Ranking the Toughest Remaining Games on the Schedule

1. Nov. 10 at Penn State

The game may no longer be a possible Big Ten championship preview, but it should carry plenty of importance for Wisconsin in the Big Ten West race. Penn State has dropped two games at home and been taken to overtime in another, but it should still be a tough environment for the Badgers if Trace McSorley and Miles Sanders are on the field for the Nittany Lions.

College Football Top 25 Rankings: Penn State

2. Oct. 27 at Northwestern

Wisconsin heads to Ryan Field for a noon kickoff against the team that may be the biggest hurdle to the Big Ten West championship. If the Badgers can get out of Evanston with a win against the prickly Wildcats defense and Clayton Thorson, they will own key head-to-head tiebreakers against both Northwestern and Iowa. Northwestern has taken down Michigan State this season and nearly did the same against Michigan. This one should be a battle.

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3. Nov. 17 at Purdue

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This one could potentially move up the difficulty ladder. Since starting the year with three heartbreaking losses, the Boilermakers have been on fire with three straight wins heading into their primetime showdown at home against Ohio State. Jeff Brohm has Purdue playing with confidence and the program continues to grow. Playing at Purdue could be a stiff challenge not to be taken lightly at all.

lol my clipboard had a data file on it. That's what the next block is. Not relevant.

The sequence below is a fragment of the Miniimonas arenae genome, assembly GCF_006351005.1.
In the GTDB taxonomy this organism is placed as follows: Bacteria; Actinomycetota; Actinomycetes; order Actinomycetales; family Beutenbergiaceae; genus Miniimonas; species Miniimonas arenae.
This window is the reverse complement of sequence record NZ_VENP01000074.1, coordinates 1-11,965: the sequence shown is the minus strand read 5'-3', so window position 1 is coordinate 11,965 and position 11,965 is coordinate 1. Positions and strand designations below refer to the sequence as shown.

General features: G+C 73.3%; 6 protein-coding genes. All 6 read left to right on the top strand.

4. Nov. 24 Minnesota

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Wisconsin has dominated this rivalry and that does not appear ready to change with the game being played in Madison this year. Wisconsin is simply superior where it matters the most right now, on the line of scrimmage. The Gophers have some good young talent, but it will take another year before Minnesota should be ready to give Wisconsin a true challenge.

5. Oct. 20 Illinois

College Football Rankings: Illinois

Wisconsin gets to host Illinois for a noon kickoff in their first game after losing a tough one at Michigan. It’s the perfect rebound opportunity. Even though Illinois is showing some signs of improvement this season, the Illini are hardly a threat to the Badgers at this point in time, especially in Camp Randall Stadium.

6. Nov. 3 Rutgers

College football rankings: Rutgers

Rutgers faces an absolutely brutal November schedule, beginning with a road trip to Wisconsin. Rutgers has been a mess of a program this fall and has flaws all across the field. Wisconsin should be able to rack up plenty of offensive numbers for Jonathan Taylor in this one while still giving him a rest in the second half.

— Written by Kevin McGuire, who is part of the Athlon Contributor Network. McGuire also contributes to College Football Talk and The Comeback as well as hosts the No 2-Minute Warning Podcast. Follow him on Twitter @KevinOnCFB and Like him on Facebook.